produced the name of Cockokson. It was given to a son of a cook. Further research revealed that the name is derived from the Norman French word
which means cook.
from very ancient times.
This web page shows only a small excerpt of our Cockokson research.Another 120 words (9 lines of text) covering the years 1220, 1273, 1379, 1677, 1682, 1679, 1743 and 1704 are included under the topic Early Cockokson History in all our PDF Extended History products and printed products wherever possible.
One relatively recent invention that did much to standardize English spelling was the printing press. However, before its invention even the most literate people recorded their names according to sound rather than spelling. The spelling variations
under which the name Cockokson has appeared include Cookson, Cuckson, Cockson, Coxon and others.
Distinguished members of the family include Captain John Coxon ( fl.
1677-1682), a buccaneer who was one of the most famous of the Brethren of the Coast, a loose consortium of pirates and privateers.
Isaac... Another 34 words (2 lines of text) are included under the topic Early Cockokson Notables in all our PDF Extended History products and printed products wherever possible.
At this time, the shores of the New World beckoned many English families that felt that the social climate in England
was oppressive and lacked opportunity for change. Thousands left England
at great expense in ships that were overcrowded and full of disease. A great portion of these settlers never survived the journey and even a greater number arrived sick, starving, and without a penny. The survivors, however, were often greeted with greater opportunity than they could have experienced back home. These English settlers made significant contributions to those colonies that would eventually become the United States and Canada. An examination of early immigration records and passenger ship lists revealed that people bearing the name Cockokson arrived in North America very early: John Cookson who settled in Virginia in 1774; Craven Cookson settled in America in 1830; Thomas Coxson settled in St. Christopher in 1635; Thomas Coxson settled in Virginia in 1637.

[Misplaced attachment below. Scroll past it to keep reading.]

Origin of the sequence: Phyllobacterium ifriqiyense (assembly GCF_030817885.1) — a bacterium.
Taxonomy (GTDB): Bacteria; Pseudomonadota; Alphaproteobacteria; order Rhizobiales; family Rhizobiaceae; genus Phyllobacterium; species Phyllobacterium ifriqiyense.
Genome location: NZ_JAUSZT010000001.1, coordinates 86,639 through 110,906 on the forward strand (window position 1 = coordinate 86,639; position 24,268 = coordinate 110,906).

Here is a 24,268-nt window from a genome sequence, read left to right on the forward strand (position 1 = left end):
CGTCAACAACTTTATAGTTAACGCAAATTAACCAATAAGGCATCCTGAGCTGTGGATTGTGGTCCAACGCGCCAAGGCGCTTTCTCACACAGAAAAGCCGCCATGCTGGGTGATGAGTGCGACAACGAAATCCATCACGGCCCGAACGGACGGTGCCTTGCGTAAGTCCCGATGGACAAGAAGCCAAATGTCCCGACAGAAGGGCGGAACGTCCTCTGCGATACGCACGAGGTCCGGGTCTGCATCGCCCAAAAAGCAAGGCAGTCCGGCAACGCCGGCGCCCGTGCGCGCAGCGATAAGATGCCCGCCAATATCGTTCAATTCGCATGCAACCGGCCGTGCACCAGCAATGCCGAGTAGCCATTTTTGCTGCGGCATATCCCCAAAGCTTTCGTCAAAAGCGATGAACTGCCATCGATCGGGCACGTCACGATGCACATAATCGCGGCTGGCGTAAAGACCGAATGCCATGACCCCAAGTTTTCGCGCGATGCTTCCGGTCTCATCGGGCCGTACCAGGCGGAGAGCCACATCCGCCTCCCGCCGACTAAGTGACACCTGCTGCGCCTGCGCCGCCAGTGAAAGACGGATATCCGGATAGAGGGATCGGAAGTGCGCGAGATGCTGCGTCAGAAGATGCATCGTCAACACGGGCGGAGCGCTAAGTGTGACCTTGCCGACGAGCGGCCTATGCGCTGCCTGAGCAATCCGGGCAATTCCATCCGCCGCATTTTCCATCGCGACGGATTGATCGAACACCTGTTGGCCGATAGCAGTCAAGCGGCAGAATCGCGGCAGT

The motto was originally a war cry or slogan. Mottoes first began to be shown with arms in the 14th and 15th centuries, but were not in general use until the 17th century. Thus the oldest coats of arms generally do not include a motto. Mottoes seldom form part of the grant of arms: Under most heraldic authorities, a motto is an optional component of the coat of arms, and can be added to or changed at will; many families have chosen not to display a motto.
Motto: Nil desperandum
Motto Translation: Never despairing.